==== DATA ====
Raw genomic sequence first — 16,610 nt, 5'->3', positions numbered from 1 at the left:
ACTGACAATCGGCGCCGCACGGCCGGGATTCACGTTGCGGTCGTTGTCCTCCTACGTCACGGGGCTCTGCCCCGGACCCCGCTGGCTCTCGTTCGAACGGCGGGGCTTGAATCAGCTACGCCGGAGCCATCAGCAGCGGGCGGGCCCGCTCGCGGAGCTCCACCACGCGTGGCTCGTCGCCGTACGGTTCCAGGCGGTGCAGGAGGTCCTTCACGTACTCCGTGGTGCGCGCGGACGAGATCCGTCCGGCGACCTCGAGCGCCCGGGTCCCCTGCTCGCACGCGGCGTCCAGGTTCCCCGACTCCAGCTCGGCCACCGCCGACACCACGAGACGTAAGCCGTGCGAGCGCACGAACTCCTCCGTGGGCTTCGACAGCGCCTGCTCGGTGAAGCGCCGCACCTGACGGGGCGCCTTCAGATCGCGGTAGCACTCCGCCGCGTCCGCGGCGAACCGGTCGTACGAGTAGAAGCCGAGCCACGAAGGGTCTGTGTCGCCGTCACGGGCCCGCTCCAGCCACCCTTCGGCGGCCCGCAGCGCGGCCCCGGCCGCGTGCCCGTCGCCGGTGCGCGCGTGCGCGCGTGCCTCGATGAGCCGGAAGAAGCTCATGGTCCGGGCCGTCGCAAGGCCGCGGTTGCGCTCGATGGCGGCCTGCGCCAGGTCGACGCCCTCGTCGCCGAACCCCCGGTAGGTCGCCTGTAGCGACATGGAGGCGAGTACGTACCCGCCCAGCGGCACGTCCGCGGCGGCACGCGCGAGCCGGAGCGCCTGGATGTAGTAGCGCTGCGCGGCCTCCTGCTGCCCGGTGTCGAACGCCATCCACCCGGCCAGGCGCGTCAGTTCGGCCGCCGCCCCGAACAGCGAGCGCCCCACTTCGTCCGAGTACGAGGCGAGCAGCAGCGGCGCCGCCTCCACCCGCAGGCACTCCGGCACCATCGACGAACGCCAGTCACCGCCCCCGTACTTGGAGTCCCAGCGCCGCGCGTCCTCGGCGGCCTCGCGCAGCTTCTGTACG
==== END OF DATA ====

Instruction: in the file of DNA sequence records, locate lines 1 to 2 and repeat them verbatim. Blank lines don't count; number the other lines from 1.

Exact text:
Raw genomic sequence first — 16,610 nt, 5'->3', positions numbered from 1 at the left:
ACTGACAATCGGCGCCGCACGGCCGGGATTCACGTTGCGGTCGTTGTCCTCCTACGTCACGGGGCTCTGCCCCGGACCCCGCTGGCTCTCGTTCGAACGGCGGGGCTTGAATCAGCTACGCCGGAGCCATCAGCAGCGGGCGGGCCCGCTCGCGGAGCTCCACCACGCGTGGCTCGTCGCCGTACGGTTCCAGGCGGTGCAGGAGGTCCTTCACGTACTCCGTGGTGCGCGCGGACGAGATCCGTCCGGCGACCTCGAGCGCCCGGGTCCCCTGCTCGCACGCGGCGTCCAGGTTCCCCGACTCCAGCTCGGCCACCGCCGACACCACGAGACGTAAGCCGTGCGAGCGCACGAACTCCTCCGTGGGCTTCGACAGCGCCTGCTCGGTGAAGCGCCGCACCTGACGGGGCGCCTTCAGATCGCGGTAGCACTCCGCCGCGTCCGCGGCGAACCGGTCGTACGAGTAGAAGCCGAGCCACGAAGGGTCTGTGTCGCCGTCACGGGCCCGCTCCAGCCACCCTTCGGCGGCCCGCAGCGCGGCCCCGGCCGCGTGCCCGTCGCCGGTGCGCGCGTGCGCGCGTGCCTCGATGAGCCGGAAGAAGCTCATGGTCCGGGCCGTCGCAAGGCCGCGGTTGCGCTCGATGGCGGCCTGCGCCAGGTCGACGCCCTCGTCGCCGAACCCCCGGTAGGTCGCCTGTAGCGACATGGAGGCGAGTACGTACCCGCCCAGCGGCACGTCCGCGGCGGCACGCGCGAGCCGGAGCGCCTGGATGTAGTAGCGCTGCGCGGCCTCCTGCTGCCCGGTGTCGAACGCCATCCACCCGGCCAGGCGCGTCAGTTCGGCCGCCGCCCCGAACAGCGAGCGCCCCACTTCGTCCGAGTACGAGGCGAGCAGCAGCGGCGCCGCCTCCACCCGCAGGCACTCCGGCACCATCGACGAACGCCAGTCACCGCCCCCGTACTTGGAGTCCCAGCGCCGCGCGTCCTCGGCGGCCTCGCGCAGCTTCTGTACG